"Noooo!" he spat in affronted machismo and took off after the bull. He caught it. 

Unfortunately, for his machismo, it nuzzled his shoulder and kissed him, while I cackled.

"Call la policía, you!" He shouted.

Using my Telecommunications Device for the Deaf, I called Animal Control.

"How may I help you?"

"There's a bull in my backyard."

Pause. "We don't do bulls." Click.

So, I called the law.

"Gwinnett County Police Department. How may I assist you?"

“There's a bull in my backyard.”

Pause. "A cattle? In the city limits?”

"Yes, ma'am."

"Have you called Animal Control?"

"Yes, ma'am, but they don't do bulls."

Around twilight, a patrol car pulled up. The officer climbed out. He looked around. No bull. He put his fingers on his gun anyway in case it popped out of nowhere.

It did.

It hopped onto the patio and licked that cop’s face. The cop forgot his gun and jumped two feet off the concrete. The bull took off for its life. The cop and Nabo sprinted after it. Somehow they got the bull herded back through the broken fence, which the bull’s keeper promised to repair soonest. Ha.

The cop left. We went inside to eat dinner. And that was that.

But it wasn’t.

The next day, we saw the bull eating kudzu behind the house next door. We looked at each other. We headed to the garden. Sure enough, it had eaten all of our summer squash, tomatoes, and bell peppers. The cucumbers and jalapeños were untouched, but in apparent distaste, it had hosed down the pole beans.

Sheesh. I didn’t like Nabo’s jalapeño peppers but I didn’t pee on them.

Friday, May 4, 2018

Frankenstein and a Finger in the Sky

Reproduced from my op-ed in The North Gwinnett Voice

Susan Dollar was my first best friend. Susan lived in the projects below my house on Hill St. Susan was a year older. I believed everything Susan said Susan told me in hushed tones that Frankenstein was buried in my backyard.

I went running to Daddy. Daddy assured me there was nothing under that grass but dead pets. I moved on

But some don’t.

Years before my time, another little girl dark as her Cherokee ancestors played in that backyard.

Her parents worked for Bona Allen Harness Shop. The extras their meager wages afforded failed to sate the little girl’s cravings for better things. The house was so ramshackle, she was ashamed to invite friends over. She resented never having more than one or two out-of-date outfits while some of her Buford classmates boasted a wardrobe of fashionable clothing.  She was agitated by what she called her mother’s lack of housekeeping habits. That good mother was fond of cutting out paper dolls for the baby, and the little girl grumbled into her sixties about having to pick up the trimmings every day after school.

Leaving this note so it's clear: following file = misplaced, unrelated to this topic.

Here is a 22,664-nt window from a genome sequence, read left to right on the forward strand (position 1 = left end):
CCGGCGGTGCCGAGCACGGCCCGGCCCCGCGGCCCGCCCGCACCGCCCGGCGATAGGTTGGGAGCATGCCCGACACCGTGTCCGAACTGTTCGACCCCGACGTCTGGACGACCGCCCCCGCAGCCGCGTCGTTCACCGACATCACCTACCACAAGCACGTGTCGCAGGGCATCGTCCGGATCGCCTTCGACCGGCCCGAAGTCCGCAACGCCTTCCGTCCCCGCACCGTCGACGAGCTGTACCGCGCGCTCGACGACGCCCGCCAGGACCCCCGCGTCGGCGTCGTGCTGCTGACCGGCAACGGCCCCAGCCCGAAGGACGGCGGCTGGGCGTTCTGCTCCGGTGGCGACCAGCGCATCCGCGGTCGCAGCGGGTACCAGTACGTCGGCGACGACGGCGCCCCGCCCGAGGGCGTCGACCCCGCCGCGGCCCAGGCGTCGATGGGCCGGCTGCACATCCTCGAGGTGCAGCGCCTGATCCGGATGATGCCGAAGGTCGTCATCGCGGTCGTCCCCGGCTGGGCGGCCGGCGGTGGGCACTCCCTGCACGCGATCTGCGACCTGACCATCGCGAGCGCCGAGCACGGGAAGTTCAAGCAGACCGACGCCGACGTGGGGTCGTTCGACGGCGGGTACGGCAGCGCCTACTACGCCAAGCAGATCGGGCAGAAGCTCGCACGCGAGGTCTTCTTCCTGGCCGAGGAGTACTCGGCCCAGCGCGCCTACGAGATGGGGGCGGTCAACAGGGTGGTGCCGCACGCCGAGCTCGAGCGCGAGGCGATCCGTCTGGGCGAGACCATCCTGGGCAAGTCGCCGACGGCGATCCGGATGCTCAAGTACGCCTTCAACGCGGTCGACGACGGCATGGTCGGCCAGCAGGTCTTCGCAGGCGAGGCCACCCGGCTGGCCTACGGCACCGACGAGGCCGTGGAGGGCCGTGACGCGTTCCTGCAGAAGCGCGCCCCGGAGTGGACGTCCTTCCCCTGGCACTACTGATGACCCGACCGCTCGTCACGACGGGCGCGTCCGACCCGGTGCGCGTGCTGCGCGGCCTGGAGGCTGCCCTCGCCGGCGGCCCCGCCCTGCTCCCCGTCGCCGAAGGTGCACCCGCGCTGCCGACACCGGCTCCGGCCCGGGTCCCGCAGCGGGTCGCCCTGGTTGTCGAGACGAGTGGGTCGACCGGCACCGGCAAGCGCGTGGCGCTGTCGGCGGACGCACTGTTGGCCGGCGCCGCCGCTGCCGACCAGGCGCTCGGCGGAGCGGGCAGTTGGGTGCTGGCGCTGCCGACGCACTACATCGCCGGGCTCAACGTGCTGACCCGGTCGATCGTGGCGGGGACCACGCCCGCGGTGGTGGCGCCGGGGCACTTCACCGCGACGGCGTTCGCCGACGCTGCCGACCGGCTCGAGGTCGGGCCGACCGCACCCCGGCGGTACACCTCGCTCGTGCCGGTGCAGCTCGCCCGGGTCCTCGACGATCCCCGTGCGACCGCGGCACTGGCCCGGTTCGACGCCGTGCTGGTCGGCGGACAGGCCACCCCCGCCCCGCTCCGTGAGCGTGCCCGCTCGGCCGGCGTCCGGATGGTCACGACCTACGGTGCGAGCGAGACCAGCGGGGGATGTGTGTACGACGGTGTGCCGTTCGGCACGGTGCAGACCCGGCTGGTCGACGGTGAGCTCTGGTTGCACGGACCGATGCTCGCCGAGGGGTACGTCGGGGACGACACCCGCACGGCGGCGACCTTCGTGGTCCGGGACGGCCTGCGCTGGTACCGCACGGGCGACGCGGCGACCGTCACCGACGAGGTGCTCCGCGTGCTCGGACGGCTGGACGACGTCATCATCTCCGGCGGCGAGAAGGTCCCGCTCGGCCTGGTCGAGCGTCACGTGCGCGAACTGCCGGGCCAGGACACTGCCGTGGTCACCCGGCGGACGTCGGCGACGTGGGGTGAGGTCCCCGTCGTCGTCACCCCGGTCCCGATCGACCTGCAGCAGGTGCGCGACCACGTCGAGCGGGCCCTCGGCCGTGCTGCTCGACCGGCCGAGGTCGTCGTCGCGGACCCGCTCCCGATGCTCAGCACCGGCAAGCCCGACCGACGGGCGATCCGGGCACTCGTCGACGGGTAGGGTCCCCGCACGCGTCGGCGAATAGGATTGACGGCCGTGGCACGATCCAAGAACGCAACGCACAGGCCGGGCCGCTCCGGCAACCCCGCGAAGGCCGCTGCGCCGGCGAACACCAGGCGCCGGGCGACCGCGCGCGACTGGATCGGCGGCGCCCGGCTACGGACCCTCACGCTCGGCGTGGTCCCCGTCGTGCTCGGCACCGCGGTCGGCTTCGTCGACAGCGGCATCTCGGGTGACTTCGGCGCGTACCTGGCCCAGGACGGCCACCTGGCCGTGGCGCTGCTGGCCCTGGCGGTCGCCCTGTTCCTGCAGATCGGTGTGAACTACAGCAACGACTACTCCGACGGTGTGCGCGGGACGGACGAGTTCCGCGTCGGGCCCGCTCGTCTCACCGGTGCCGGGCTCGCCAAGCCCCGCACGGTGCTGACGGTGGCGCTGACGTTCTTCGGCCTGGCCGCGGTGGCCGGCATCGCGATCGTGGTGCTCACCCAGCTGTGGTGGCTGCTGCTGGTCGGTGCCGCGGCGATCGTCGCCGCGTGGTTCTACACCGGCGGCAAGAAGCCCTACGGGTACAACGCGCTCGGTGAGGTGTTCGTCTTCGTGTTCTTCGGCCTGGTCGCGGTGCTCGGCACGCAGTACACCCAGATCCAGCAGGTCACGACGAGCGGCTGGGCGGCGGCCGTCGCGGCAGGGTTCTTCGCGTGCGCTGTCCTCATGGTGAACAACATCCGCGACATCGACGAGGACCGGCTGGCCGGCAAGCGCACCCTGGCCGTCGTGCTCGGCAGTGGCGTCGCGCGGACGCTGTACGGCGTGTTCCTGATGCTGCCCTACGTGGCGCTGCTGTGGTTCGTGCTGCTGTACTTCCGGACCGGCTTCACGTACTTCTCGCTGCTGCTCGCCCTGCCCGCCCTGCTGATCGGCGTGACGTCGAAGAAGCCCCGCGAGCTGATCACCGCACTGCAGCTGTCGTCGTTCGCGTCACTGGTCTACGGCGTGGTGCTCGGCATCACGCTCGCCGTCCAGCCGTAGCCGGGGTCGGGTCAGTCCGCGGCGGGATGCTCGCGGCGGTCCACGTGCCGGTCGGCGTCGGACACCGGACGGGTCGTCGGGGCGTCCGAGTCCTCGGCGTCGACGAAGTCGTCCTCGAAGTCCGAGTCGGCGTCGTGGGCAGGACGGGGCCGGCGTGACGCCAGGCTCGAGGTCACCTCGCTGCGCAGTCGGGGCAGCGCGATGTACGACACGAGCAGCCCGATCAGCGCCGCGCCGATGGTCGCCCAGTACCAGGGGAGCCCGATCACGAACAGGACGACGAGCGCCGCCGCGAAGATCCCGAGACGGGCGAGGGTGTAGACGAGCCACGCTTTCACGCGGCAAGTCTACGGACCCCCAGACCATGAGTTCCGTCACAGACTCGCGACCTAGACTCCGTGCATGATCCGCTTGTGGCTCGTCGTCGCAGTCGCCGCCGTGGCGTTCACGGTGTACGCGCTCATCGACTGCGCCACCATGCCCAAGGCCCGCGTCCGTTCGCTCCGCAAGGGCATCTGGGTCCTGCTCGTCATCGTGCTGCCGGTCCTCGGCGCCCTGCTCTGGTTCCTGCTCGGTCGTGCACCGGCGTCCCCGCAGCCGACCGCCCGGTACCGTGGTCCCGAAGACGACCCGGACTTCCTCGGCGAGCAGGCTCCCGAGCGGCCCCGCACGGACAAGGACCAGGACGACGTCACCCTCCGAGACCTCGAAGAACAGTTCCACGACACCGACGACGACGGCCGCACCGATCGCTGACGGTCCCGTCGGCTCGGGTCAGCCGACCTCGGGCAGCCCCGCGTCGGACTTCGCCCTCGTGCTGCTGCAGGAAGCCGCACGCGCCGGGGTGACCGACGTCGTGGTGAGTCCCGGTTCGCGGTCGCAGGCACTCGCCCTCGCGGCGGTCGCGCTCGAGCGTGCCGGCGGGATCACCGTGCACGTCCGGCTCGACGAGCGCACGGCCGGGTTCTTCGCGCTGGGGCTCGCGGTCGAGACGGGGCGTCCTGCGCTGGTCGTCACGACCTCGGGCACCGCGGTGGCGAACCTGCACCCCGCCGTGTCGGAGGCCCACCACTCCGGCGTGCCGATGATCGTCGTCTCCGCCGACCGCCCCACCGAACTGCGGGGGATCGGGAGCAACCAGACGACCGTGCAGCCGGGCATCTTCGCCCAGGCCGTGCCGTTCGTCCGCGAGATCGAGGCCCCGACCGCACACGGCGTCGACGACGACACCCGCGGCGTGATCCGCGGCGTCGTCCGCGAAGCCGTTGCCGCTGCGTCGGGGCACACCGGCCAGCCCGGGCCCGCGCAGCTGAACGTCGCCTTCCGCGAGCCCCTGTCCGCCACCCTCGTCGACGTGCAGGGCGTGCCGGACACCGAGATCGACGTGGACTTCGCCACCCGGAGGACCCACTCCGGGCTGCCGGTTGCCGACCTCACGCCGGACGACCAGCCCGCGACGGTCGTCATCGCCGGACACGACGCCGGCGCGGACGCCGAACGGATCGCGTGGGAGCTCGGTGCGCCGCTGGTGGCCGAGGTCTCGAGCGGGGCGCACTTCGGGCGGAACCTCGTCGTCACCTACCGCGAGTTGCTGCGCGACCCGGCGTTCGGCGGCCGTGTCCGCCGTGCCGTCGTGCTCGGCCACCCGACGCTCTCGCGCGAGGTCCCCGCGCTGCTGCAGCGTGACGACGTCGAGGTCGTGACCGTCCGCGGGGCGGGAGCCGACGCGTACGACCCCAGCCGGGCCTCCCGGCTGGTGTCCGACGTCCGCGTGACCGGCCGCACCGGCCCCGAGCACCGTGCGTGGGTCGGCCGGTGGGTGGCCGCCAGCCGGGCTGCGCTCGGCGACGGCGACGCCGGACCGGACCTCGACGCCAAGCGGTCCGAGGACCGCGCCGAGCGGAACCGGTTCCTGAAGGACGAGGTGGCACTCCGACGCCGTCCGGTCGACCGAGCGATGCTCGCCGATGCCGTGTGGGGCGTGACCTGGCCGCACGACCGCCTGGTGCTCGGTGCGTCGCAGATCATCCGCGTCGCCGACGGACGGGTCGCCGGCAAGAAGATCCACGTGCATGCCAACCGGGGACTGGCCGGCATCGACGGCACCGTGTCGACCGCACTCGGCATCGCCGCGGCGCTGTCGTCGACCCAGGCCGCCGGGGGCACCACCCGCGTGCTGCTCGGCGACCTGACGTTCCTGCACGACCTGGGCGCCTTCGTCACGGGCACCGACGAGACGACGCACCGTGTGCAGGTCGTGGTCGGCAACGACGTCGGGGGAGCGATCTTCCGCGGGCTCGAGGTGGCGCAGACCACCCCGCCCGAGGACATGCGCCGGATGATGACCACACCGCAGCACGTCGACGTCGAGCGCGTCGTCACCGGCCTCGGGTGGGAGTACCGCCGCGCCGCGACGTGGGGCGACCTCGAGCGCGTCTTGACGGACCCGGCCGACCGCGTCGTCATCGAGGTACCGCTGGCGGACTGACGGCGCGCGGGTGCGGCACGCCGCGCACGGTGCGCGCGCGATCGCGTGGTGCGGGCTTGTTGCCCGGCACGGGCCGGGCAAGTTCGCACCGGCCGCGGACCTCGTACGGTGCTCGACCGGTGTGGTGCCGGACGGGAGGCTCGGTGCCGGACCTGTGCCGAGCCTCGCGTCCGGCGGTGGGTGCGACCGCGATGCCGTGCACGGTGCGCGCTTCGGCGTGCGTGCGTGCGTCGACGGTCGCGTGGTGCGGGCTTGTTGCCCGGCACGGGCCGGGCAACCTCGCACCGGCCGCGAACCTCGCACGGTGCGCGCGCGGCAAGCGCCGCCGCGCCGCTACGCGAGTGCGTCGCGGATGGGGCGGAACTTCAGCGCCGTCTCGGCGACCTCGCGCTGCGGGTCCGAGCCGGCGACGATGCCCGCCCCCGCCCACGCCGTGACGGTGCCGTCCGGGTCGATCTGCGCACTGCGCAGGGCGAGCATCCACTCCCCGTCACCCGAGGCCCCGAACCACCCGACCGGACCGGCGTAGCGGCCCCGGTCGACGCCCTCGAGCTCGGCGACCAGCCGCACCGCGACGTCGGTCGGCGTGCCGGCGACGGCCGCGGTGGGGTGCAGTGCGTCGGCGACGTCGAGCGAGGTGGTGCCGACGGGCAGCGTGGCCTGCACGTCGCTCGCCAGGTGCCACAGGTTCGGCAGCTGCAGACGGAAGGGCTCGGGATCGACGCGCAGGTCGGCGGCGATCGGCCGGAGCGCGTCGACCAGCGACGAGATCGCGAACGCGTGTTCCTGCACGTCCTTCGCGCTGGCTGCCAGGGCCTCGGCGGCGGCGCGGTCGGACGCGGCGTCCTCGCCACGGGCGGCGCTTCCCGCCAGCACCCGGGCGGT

“I couldn’t stand seeing them strewn across the floor!”

It didn’t help that she was jealous of that baby.

One afternoon while playing out back, she saw white words forming in the heavens.

She wondered aloud, “What’s that?”

A neighbor lady replied “It’s God’s finger in the sky, foretelling the end of the world.”

She went screaming to her mother. Her mother explained it was merely an airplane writing a vapor advertisement. But once woken, the little girl’s fear never slept again.

Thus began an already neurotic child’s slow slide into madness.

Her name was Christine Dorsey Wiggins.

My mama.

She pulled rags out of her bag and hand-stitched clothes for my Barbie dolls, and showed her teeth at me. She turned shoe boxes into houses, with real carpet scraps and furniture clipped out of the Sears catalog and called me stupid. She dressed me like a living doll and deliberately beat me so the welts and bruises were above my hemline. Many times Daddy had to jump in to stop her before she went too far.

In 1971, Mama started going to church, quit smoking and quit drinking, but  when Daddy abandoned us in 1974, she started back with a vengeance.

“I’m gonna drank! and I’m gonna smoke!” And she took pills.

She pitched vicious fits. Once because my in-hospital oral surgery got her in debt, and another  when she couldn’t find her “special” hairbrush.

She heard voices and enjoyed listening to them. But when they urged her to kill me, she committed herself to a mental hospital in Midtown and spent her remaining years in and out of SummitRidge in Lawrenceville.

Last time I saw Mama awake was Mother’s Day 2006 at Joan Glancy. Monday she slipped into a coma. Friday she slipped away. She was sixty-seven years old.

I cradled her in my arms and bawled my eyes out, wishing I could tell her that I knew she was the best mother her demons would allow her to be, that I wished I’d been better to her, that I loved her despite everything, but it was much too late...

Miss you, Mama!